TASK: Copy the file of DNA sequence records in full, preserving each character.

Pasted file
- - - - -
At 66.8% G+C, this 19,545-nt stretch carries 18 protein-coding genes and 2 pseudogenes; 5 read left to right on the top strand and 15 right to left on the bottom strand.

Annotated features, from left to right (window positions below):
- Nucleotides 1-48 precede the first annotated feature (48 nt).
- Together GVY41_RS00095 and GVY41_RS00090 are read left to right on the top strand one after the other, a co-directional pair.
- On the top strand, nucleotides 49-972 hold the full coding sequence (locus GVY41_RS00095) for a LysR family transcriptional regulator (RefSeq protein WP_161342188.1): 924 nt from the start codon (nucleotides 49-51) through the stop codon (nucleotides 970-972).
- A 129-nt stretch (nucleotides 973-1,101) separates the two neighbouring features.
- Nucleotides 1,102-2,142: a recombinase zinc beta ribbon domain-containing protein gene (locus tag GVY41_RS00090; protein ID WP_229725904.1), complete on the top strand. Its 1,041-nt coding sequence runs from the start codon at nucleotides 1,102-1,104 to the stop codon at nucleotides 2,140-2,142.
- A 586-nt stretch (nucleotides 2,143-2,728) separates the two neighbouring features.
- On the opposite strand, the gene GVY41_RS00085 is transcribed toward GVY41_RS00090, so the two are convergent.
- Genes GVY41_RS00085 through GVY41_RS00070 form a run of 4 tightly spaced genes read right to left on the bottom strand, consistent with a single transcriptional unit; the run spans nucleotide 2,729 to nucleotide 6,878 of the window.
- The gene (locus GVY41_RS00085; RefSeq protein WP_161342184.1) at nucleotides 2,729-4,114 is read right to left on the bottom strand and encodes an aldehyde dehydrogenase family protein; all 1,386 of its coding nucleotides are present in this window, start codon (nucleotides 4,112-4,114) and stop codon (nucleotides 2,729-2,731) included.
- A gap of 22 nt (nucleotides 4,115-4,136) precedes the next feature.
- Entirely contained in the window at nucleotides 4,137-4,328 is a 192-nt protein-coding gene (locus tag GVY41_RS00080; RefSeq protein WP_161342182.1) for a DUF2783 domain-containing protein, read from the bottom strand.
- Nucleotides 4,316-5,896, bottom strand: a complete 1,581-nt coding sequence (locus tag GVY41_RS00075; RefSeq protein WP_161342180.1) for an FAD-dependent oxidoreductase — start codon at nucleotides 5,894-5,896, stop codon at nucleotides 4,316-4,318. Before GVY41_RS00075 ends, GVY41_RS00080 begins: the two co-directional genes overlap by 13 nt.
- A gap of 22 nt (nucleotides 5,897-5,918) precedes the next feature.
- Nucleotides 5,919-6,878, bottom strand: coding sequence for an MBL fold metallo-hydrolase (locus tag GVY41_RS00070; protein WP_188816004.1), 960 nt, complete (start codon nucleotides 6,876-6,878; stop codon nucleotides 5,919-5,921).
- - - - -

At 66.8% G+C, this 19,545-nt stretch carries 18 protein-coding genes and 2 pseudogenes; 5 read left to right on the top strand and 15 right to left on the bottom strand.

Annotated features, from left to right (window positions below):
- Nucleotides 1-48 precede the first annotated feature (48 nt).
- Together GVY41_RS00095 and GVY41_RS00090 are read left to right on the top strand one after the other, a co-directional pair.
- On the top strand, nucleotides 49-972 hold the full coding sequence (locus GVY41_RS00095) for a LysR family transcriptional regulator (RefSeq protein WP_161342188.1): 924 nt from the start codon (nucleotides 49-51) through the stop codon (nucleotides 970-972).
- A 129-nt stretch (nucleotides 973-1,101) separates the two neighbouring features.
- Nucleotides 1,102-2,142: a recombinase zinc beta ribbon domain-containing protein gene (locus tag GVY41_RS00090; protein ID WP_229725904.1), complete on the top strand. Its 1,041-nt coding sequence runs from the start codon at nucleotides 1,102-1,104 to the stop codon at nucleotides 2,140-2,142.
- A 586-nt stretch (nucleotides 2,143-2,728) separates the two neighbouring features.
- On the opposite strand, the gene GVY41_RS00085 is transcribed toward GVY41_RS00090, so the two are convergent.
- Genes GVY41_RS00085 through GVY41_RS00070 form a run of 4 tightly spaced genes read right to left on the bottom strand, consistent with a single transcriptional unit; the run spans nucleotide 2,729 to nucleotide 6,878 of the window.
- The gene (locus GVY41_RS00085; RefSeq protein WP_161342184.1) at nucleotides 2,729-4,114 is read right to left on the bottom strand and encodes an aldehyde dehydrogenase family protein; all 1,386 of its coding nucleotides are present in this window, start codon (nucleotides 4,112-4,114) and stop codon (nucleotides 2,729-2,731) included.
- A gap of 22 nt (nucleotides 4,115-4,136) precedes the next feature.
- Entirely contained in the window at nucleotides 4,137-4,328 is a 192-nt protein-coding gene (locus tag GVY41_RS00080; RefSeq protein WP_161342182.1) for a DUF2783 domain-containing protein, read from the bottom strand.
- Nucleotides 4,316-5,896, bottom strand: a complete 1,581-nt coding sequence (locus tag GVY41_RS00075; RefSeq protein WP_161342180.1) for an FAD-dependent oxidoreductase — start codon at nucleotides 5,894-5,896, stop codon at nucleotides 4,316-4,318. Before GVY41_RS00075 ends, GVY41_RS00080 begins: the two co-directional genes overlap by 13 nt.
- A gap of 22 nt (nucleotides 5,897-5,918) precedes the next feature.
- Nucleotides 5,919-6,878, bottom strand: coding sequence for an MBL fold metallo-hydrolase (locus tag GVY41_RS00070; protein WP_188816004.1), 960 nt, complete (start codon nucleotides 6,876-6,878; stop codon nucleotides 5,919-5,921).